2006 CR-V AWD Gas Mileage Dreams

Joined
Nov 21, 2016
Messages
143
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Los Angeles, CA
Hi all,

⚠️Warning: potentially annoying post ahead⚠️

So after an unexpected hit and run (while parked!), my 2007 Honda Fit was totaled. The used car market is crazy right now and especially here in LA. After wanting another Fit, but being unable to find one with the right combination of features + price tag, I ended up with a 2006 Honda CR-V SE AWD. It's been loved :)rolleyes:) by 7 previous owners, had 168,000 miles when I bought it, no service records, and an aftermarket catalytic converter (OEM likely stolen).

Took it to a reputable Honda shop for a look over... they found an oil leak at the Vtec solenoid, but everything else checked out. Fluids were changed (oil+filter, trans, rear diff) along with the air filter, tires rotated and inflated, etc etc...

First tank of gas scored me 18MPG with mostly city driving. Coming from a 32MPG Fit... that hit hard.

For all the obvious reasons (including driving style), I know to expect much less fuel economy, but was hoping to see at least 21MPG city.

In an effort to balance costs with gains, I'm thinking of doing the following "tune up" items in an effort to improve MPG:
  • Blackstone analysis at next oil change
  • New plugs + coils
  • Valve adjustment
  • Fuel filter
  • annnnnnnd, what else, if anything?
Thanks!
 
Joined
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Sounds normal to me. My wife's 07 Accord with the 2.4 averages 20-22 in-town with our hilly terrain.

Edit:

EPA rating is 20/25. 18 mpg for LA city driving is well within expectations.
 
Last edited:
Joined
May 27, 2008
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Back when new, it was rated for 22 city/27 highway.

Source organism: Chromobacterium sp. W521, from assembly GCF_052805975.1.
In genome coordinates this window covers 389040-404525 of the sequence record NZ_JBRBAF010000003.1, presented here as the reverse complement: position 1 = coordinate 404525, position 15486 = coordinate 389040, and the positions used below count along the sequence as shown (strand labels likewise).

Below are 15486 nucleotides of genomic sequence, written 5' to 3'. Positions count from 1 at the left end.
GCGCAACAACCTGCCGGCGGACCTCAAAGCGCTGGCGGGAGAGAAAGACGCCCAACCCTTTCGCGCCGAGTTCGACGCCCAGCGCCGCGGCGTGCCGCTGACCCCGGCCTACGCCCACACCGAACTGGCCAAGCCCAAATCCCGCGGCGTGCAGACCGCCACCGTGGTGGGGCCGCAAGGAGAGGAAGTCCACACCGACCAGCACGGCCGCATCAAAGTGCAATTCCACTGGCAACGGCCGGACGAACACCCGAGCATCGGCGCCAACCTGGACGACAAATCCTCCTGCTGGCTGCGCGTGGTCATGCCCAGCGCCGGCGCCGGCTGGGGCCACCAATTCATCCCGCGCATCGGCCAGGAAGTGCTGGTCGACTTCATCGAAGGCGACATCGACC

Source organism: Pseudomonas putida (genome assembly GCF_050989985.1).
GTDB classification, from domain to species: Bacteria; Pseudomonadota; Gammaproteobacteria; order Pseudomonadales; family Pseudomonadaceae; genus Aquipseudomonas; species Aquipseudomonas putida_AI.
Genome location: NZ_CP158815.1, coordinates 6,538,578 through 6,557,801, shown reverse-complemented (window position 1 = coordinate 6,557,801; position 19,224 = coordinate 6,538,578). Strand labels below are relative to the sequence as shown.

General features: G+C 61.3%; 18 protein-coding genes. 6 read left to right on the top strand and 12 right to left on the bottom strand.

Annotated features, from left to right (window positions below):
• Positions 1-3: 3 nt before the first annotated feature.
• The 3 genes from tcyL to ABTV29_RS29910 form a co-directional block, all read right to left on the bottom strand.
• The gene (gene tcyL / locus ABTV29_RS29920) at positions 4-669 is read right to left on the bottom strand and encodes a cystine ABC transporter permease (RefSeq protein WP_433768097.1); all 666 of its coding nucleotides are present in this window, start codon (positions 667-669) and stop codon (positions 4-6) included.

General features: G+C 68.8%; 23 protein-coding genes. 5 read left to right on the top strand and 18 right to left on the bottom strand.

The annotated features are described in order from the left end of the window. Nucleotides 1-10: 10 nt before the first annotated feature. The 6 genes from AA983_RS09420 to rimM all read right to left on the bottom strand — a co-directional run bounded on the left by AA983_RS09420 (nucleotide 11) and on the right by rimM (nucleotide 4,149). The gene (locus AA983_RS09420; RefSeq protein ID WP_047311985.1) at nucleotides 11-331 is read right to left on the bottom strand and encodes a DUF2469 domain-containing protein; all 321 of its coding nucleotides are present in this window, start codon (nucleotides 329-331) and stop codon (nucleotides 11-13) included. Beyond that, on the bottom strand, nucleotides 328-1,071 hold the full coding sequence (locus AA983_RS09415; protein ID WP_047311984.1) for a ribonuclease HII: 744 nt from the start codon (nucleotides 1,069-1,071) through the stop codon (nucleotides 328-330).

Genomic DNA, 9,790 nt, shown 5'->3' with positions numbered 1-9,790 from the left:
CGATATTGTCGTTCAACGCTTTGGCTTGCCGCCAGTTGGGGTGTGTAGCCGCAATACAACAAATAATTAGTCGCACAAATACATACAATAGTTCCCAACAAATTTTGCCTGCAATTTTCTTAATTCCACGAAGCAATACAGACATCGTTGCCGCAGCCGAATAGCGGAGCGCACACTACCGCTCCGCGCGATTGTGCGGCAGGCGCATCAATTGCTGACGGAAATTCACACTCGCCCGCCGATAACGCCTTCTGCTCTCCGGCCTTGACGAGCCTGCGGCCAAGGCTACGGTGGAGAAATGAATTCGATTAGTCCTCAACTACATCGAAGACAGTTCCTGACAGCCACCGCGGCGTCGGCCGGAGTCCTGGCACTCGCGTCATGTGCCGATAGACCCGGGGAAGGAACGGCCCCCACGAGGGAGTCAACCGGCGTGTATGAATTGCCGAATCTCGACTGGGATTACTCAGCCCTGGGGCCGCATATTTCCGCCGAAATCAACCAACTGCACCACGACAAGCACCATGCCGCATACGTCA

18 mpg isn't that far off from the current adjusted EPA rating of 20/25 mpg(YMMV)
 

Globalksp

Thread starter
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Los Angeles, CA
Back when new, it was rated for 22 city/27 highway.

18 mpg isn't that far off from the current adjusted EPA rating of 20/25 mpg(YMMV)
It sure isn't.

"Sticker shock" of a different sort is happening then! Maybe it's time to get back into a Fit.
 
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That's why you were able to get a CR-V for the price of a Fit :sneaky:

Unfortunately, I don't think there's a way to turn off the AWD in your CR-V like you can in a Subaru (and you probably don't need AWD in California)

Possibly, lowering it an inch and using smaller wheels and tires/minus sizing (narrower tread) might help, too.

It sure isn't.

"Sticker shock" of a different sort is happening then! Maybe it's time to get back into a Fit.

If Fit prices are still too high, you might also like the Saturn Astra. Would a Mazda2 work for you? :unsure:
 
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Sep 17, 2012
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A Barrier Island
Hi all,

⚠️Warning: potentially annoying post ahead⚠️

So after an unexpected hit and run (while parked!), my 2007 Honda Fit was totaled. The used car market is crazy right now and especially here in LA. After wanting another Fit, but being unable to find one with the right combination of features + price tag, I ended up with a 2006 Honda CR-V SE AWD. It's been loved :)rolleyes:) by 7 previous owners, had 168,000 miles when I bought it, no service records, and an aftermarket catalytic converter (OEM likely stolen).